The tables turn! Your kids nab you posting something embarrassing on Facebook. What's the deal?
Parental Panic: How to Manage When the Script’s Been Flipped
You pride yourself on your parenting skills. You have studied well and followed all the basics. Your amazing kids are living proof that all your hard work has paid off. When you are not in the role of ‘Parent Extraordinaire’ you love to hang out with your friends and, well, have a little fun. And okay, maybe once in a blue moon you may over do it just a tad, but it is not like you make it a habit. Nothing wrong with that, right? Right, unless of course the events have been recorded and posted on Facebook or other social networking sites!
What do you do when your kids come to you mortified because all their friends are networking and blogging about YOU?!
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How did this happen you may be wondering? We will get to that in a moment, right now it is important to deal with the fact that it has.
Here are some hints:
Talk with your teens as soon as you are aware that this has happened. Even if they have not come to you yet, you are better off confronting the issue with them before they confront you.
If you have been caught in a compromising or embarrassing situation, acknowledge your own feelings of shame and embarrassment. Now is not the time to go on the defense. The old “I am an adult I can do what I want” speech may not be the best approach.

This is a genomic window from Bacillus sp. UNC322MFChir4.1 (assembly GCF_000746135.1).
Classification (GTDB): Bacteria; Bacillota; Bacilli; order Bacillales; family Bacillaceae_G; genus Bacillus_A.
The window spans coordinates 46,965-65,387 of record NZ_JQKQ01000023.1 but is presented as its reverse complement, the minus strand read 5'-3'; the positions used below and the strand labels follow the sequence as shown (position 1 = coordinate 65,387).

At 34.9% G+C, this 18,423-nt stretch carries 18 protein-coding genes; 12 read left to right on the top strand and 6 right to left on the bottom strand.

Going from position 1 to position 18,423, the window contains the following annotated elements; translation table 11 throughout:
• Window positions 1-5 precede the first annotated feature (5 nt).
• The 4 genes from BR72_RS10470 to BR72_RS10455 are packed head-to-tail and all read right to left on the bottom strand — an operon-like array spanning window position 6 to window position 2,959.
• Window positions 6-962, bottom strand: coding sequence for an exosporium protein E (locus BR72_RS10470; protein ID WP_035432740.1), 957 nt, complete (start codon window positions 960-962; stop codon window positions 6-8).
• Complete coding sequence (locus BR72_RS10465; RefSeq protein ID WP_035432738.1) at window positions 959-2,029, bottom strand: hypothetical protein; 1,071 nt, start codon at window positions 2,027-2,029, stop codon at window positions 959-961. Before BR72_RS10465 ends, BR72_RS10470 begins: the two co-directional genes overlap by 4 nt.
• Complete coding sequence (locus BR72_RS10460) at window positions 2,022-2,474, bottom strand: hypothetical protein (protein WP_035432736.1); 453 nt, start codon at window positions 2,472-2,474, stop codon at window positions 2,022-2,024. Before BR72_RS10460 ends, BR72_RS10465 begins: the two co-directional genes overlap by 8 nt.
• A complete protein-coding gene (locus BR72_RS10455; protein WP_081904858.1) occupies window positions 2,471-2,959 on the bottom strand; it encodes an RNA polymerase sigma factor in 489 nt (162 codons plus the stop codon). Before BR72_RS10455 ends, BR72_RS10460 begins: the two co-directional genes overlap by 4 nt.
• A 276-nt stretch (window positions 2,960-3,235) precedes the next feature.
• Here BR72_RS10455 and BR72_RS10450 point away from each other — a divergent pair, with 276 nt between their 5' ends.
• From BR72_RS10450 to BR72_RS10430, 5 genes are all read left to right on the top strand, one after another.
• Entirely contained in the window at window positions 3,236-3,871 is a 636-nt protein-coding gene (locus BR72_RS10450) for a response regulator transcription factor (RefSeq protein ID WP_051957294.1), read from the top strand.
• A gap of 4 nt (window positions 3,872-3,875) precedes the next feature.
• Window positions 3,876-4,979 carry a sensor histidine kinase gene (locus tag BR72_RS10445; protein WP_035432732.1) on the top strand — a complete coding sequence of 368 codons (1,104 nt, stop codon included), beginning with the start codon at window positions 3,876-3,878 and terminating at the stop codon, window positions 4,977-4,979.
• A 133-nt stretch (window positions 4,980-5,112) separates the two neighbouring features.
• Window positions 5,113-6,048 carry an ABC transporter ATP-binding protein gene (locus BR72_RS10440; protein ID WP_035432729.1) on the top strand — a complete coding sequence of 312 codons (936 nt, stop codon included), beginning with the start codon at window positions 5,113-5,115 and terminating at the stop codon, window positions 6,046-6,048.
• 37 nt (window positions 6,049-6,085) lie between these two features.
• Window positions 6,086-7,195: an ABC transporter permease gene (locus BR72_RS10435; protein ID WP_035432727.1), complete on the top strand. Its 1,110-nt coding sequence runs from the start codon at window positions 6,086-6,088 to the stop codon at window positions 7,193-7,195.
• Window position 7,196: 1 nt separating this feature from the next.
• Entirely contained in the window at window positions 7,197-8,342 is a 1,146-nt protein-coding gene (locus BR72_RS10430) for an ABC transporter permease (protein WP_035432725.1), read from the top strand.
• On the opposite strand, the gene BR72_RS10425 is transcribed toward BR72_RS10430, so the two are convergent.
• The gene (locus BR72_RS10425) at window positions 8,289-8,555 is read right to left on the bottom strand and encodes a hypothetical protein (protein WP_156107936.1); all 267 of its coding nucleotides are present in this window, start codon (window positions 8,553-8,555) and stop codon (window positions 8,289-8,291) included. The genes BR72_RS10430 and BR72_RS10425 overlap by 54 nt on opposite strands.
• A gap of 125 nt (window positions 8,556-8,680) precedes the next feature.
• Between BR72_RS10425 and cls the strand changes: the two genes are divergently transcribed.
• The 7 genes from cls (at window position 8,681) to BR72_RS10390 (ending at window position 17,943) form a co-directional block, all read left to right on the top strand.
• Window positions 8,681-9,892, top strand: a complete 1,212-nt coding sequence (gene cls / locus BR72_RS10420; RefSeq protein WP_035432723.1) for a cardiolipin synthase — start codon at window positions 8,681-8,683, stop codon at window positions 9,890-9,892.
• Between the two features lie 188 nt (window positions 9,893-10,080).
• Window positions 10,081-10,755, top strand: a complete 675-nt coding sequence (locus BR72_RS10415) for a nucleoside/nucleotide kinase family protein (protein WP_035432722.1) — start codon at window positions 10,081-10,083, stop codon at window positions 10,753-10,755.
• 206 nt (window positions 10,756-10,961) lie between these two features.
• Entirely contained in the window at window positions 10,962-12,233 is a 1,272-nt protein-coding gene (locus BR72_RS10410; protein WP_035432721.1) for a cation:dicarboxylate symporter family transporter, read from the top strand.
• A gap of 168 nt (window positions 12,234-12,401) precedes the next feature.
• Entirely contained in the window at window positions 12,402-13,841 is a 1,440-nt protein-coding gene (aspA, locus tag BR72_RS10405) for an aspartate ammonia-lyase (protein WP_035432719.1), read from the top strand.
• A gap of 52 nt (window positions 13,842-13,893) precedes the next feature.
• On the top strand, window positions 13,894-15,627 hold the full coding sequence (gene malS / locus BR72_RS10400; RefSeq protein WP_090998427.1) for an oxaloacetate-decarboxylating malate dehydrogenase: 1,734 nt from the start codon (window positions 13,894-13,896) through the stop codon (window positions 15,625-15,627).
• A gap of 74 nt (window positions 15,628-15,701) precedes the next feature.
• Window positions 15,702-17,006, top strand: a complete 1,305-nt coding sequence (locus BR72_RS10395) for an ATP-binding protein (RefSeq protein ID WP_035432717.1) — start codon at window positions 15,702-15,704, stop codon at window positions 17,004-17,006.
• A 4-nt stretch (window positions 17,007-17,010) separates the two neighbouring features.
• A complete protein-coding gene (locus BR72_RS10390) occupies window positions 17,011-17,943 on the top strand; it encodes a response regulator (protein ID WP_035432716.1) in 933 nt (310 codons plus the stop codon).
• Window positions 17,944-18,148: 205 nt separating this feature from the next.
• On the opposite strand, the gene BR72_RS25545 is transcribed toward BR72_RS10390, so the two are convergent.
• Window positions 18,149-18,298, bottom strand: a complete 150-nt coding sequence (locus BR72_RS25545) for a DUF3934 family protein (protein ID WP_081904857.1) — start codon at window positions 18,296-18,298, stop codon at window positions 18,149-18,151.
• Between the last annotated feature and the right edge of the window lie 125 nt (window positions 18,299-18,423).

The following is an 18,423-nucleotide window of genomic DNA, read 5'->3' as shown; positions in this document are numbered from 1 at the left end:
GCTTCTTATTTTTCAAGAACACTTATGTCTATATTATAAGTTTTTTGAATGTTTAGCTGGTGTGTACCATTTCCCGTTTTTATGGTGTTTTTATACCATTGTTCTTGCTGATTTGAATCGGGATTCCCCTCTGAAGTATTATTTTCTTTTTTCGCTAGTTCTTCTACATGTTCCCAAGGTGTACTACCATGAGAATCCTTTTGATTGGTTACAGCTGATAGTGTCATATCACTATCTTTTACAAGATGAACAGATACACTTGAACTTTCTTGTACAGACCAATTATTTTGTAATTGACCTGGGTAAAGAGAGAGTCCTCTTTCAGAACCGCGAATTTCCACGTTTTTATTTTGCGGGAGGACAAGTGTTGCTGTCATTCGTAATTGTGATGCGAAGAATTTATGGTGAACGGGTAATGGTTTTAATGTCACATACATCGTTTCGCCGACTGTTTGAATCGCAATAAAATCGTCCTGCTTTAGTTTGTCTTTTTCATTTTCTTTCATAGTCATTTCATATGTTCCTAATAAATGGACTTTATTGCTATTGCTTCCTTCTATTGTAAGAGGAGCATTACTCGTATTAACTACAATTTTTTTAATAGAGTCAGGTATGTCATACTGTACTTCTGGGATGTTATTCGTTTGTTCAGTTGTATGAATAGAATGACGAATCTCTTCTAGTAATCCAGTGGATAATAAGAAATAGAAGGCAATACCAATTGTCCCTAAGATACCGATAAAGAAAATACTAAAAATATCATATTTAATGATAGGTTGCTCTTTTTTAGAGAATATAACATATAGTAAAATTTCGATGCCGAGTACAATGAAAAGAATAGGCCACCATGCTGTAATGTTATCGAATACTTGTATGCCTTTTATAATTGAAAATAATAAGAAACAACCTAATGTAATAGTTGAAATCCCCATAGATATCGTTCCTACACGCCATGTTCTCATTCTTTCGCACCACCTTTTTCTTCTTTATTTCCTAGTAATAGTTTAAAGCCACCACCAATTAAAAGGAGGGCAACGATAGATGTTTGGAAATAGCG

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Taking the above into account, assess the situation. Were you caught doing something that is a bit goofy or embarrassing but okay given that you are an adult, or were you engaged in an inappropriate behavior regardless of your age? While you may not be proud of yourself right now, you are still your teen’s parent. Talk with him about your concerns. Are you worried for example, that you have sent him a mixed message? Address such concerns directly.
Learn from your experience. Now is the time to figure out how this happened and make sure it never happens again.
If you are your teen’s ‘friend’ on Facebook you may want to re-think what you post on your page or how you monitor your teen on Facebook. Perhaps getting her password is a better choice.
Did your teen see this because someone else posted it? Has one of your friends, for example, ‘friended’ your teen? You may need to talk about not only who your teen is friending, but who is friending him. Let your friends know what happened, you may save one of them the shame and heartbreak you are currently experiencing.
And by the way, don’t stress too much, as I am sure you have told your teen at least once or twice that ‘time heals all wounds.’ Your faux pas will be yesterday’s news before you know it.